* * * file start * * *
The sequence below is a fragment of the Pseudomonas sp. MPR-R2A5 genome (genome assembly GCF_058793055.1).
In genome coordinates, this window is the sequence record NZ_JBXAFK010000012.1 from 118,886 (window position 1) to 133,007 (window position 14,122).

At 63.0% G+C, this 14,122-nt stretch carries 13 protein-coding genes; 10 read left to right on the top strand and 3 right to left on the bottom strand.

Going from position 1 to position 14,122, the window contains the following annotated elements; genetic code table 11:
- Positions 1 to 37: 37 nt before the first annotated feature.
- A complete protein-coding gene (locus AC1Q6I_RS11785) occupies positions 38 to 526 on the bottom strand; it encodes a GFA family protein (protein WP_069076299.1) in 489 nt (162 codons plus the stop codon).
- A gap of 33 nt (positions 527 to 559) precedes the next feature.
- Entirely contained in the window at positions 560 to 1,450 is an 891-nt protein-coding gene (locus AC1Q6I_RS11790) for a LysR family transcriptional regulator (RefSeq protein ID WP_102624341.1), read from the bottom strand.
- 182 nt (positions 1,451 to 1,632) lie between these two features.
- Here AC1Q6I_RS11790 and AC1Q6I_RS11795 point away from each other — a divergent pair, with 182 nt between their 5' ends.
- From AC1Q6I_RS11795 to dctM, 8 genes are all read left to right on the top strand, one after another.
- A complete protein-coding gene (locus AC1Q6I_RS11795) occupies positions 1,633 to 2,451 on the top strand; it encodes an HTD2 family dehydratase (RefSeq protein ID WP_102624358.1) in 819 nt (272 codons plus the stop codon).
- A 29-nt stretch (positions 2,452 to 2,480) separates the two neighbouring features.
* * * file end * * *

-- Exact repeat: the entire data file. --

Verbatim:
The sequence below is a fragment of the Pseudomonas sp. MPR-R2A5 genome (genome assembly GCF_058793055.1).
In genome coordinates, this window is the sequence record NZ_JBXAFK010000012.1 from 118,886 (window position 1) to 133,007 (window position 14,122).

At 63.0% G+C, this 14,122-nt stretch carries 13 protein-coding genes; 10 read left to right on the top strand and 3 right to left on the bottom strand.

Going from position 1 to position 14,122, the window contains the following annotated elements; genetic code table 11:
- Positions 1 to 37: 37 nt before the first annotated feature.
- A complete protein-coding gene (locus AC1Q6I_RS11785) occupies positions 38 to 526 on the bottom strand; it encodes a GFA family protein (protein WP_069076299.1) in 489 nt (162 codons plus the stop codon).
- A gap of 33 nt (positions 527 to 559) precedes the next feature.
- Entirely contained in the window at positions 560 to 1,450 is an 891-nt protein-coding gene (locus AC1Q6I_RS11790) for a LysR family transcriptional regulator (RefSeq protein ID WP_102624341.1), read from the bottom strand.
- 182 nt (positions 1,451 to 1,632) lie between these two features.
- Here AC1Q6I_RS11790 and AC1Q6I_RS11795 point away from each other — a divergent pair, with 182 nt between their 5' ends.
- From AC1Q6I_RS11795 to dctM, 8 genes are all read left to right on the top strand, one after another.
- A complete protein-coding gene (locus AC1Q6I_RS11795) occupies positions 1,633 to 2,451 on the top strand; it encodes an HTD2 family dehydratase (RefSeq protein ID WP_102624358.1) in 819 nt (272 codons plus the stop codon).
- A 29-nt stretch (positions 2,452 to 2,480) separates the two neighbouring features.